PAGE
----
I mean not only that the word “accident” is a trick—a game we play to avoid addressing and investigating a preventable problem—but that nothing we’re talking about here is accidental, unpredictable, or unpreventable.

If accidents were random, then injury-related deaths would fall randomly across the country. This is not so. Blacks die in fires twice as often as whites. Indigenous people are twice as likely to be hit by cars as white people. People in West Virginia die in accidents at twice the rate of people in Virginia. Policy decisions, unregulated corporate power, and the uneven distribution of resources result in an uneven distribution of risk in the US. These are not accidents. These are predictable, preventable events—the results of how we distribute safety across the country.

I was struck by the example of the study that showed drivers were less likely to yield to black pedestrians.

We often think of accidents as a matter of personal responsibility, but really what we’re talking about here is a matter of exposure. A black man trying to cross the street may be at greater risk because he is black, and since most drivers are racist, they are less likely to yield. But they can also be exposed to more layers of risk that pile up beyond that, like the fact that we spend less money making roads safe in black communities. Each factor is a risk exposure, and the fact that some people are exposed to more risks contributes to these uneven rates of injury-related mortality.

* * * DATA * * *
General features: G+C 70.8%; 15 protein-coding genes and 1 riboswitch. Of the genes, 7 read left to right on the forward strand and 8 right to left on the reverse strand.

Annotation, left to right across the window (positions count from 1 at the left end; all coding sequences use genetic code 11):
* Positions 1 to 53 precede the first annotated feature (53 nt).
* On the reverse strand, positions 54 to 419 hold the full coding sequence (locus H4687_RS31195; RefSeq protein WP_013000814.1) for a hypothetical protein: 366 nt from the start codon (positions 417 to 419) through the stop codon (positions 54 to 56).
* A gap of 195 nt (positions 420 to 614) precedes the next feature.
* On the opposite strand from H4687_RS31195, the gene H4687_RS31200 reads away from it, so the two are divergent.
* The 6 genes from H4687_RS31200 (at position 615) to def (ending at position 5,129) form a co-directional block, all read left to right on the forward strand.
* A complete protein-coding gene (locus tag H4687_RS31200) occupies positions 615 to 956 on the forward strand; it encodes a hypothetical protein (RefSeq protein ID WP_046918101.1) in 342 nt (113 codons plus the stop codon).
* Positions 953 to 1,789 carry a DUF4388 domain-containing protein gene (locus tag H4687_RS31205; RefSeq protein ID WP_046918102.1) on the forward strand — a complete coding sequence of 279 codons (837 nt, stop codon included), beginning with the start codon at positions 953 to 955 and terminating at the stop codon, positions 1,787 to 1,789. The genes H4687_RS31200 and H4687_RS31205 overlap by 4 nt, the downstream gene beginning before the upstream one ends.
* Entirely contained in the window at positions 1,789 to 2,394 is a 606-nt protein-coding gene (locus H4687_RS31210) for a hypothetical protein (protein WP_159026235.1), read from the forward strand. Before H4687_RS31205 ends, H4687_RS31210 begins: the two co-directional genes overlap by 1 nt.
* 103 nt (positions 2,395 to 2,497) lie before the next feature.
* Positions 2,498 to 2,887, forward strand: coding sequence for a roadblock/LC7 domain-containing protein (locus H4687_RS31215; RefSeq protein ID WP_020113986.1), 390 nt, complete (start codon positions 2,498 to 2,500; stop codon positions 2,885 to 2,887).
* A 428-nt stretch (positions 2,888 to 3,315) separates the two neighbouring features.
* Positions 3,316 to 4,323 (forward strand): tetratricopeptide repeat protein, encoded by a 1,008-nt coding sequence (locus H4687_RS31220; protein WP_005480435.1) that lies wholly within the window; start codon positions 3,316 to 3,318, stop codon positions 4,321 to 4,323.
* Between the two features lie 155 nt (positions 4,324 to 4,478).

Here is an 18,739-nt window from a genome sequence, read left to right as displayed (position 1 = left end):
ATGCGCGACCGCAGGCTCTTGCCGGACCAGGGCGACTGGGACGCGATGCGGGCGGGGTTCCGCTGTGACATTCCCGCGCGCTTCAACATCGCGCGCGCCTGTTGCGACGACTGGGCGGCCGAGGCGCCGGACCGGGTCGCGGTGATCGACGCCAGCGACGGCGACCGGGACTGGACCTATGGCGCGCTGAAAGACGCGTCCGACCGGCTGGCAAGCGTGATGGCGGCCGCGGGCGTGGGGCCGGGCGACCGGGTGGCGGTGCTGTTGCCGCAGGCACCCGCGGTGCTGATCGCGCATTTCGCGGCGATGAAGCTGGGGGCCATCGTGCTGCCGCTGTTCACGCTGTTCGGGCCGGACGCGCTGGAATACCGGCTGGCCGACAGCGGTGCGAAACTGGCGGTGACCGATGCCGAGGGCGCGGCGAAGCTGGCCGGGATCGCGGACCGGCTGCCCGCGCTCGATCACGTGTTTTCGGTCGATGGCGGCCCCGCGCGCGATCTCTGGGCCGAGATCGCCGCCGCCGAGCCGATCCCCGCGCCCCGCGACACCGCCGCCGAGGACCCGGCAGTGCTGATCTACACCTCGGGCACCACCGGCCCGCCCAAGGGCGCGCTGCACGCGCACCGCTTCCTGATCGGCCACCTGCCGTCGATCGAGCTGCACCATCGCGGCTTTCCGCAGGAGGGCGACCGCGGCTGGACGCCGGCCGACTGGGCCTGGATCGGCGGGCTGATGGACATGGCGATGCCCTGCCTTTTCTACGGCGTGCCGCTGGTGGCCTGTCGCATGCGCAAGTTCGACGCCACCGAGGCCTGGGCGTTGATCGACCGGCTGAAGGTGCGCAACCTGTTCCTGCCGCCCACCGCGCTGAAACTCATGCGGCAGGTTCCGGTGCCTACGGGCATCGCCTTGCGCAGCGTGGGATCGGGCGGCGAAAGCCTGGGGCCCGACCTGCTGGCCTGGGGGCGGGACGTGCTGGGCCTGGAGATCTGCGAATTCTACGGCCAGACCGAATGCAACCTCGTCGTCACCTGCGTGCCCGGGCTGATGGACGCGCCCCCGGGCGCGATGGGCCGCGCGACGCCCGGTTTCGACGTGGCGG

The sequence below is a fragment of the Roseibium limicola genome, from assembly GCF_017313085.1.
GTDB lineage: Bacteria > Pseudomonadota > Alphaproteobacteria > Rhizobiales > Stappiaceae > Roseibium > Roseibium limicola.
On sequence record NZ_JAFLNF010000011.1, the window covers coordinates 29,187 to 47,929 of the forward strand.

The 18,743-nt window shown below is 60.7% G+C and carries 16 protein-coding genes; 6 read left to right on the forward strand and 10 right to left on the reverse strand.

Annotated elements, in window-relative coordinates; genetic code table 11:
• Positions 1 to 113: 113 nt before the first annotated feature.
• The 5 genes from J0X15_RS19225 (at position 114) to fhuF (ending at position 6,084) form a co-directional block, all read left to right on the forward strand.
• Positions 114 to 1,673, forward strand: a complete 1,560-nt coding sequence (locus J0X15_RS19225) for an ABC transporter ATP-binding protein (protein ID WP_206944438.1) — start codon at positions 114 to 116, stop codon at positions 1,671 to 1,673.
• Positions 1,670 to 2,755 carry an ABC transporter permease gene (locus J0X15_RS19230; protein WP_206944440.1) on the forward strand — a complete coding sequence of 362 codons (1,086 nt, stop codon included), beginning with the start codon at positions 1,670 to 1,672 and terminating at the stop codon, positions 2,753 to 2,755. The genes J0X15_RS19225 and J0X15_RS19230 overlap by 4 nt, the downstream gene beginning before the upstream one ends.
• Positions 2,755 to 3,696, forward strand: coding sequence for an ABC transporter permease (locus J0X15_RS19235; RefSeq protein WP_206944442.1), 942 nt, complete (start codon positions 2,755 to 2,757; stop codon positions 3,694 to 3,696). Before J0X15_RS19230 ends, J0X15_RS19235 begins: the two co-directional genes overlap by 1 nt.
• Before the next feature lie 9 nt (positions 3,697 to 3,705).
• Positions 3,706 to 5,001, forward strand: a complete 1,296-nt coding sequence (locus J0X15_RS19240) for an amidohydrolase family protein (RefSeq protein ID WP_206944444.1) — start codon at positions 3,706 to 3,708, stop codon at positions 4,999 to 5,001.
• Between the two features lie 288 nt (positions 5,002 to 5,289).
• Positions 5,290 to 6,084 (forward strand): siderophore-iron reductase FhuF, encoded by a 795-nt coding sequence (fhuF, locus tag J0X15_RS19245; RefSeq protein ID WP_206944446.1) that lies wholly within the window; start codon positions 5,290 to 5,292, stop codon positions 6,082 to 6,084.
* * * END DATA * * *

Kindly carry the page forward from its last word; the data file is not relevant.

I like how you extend some grace to people who use the word “accident” in certain scenarios. You wrote in the stigma section that “when a powerless person says ‘it was an accident’… it could mean that the overdose was unintentional or that any consequence was deplorable… And if the ‘accident’ can offer that person some kindness and forgiveness, that’s a story I want us all to hear.”

I don’t think it’s my place to say who should or shouldn’t say the word “accident”. I came to this book after helping a group of mostly bereaved mothers in road accidents to start a campaign against reporters and the police using the word “accident” to describe road accidents. But when I sat down to write an entire book about this word, I realized that the answer for me personally is not word control. It makes people ask these critical questions, so that when they hear the word “accident,” instead of saying, “Don’t say that,” they say, “Was it really an accident? How could it have been prevented? What can we do next time?’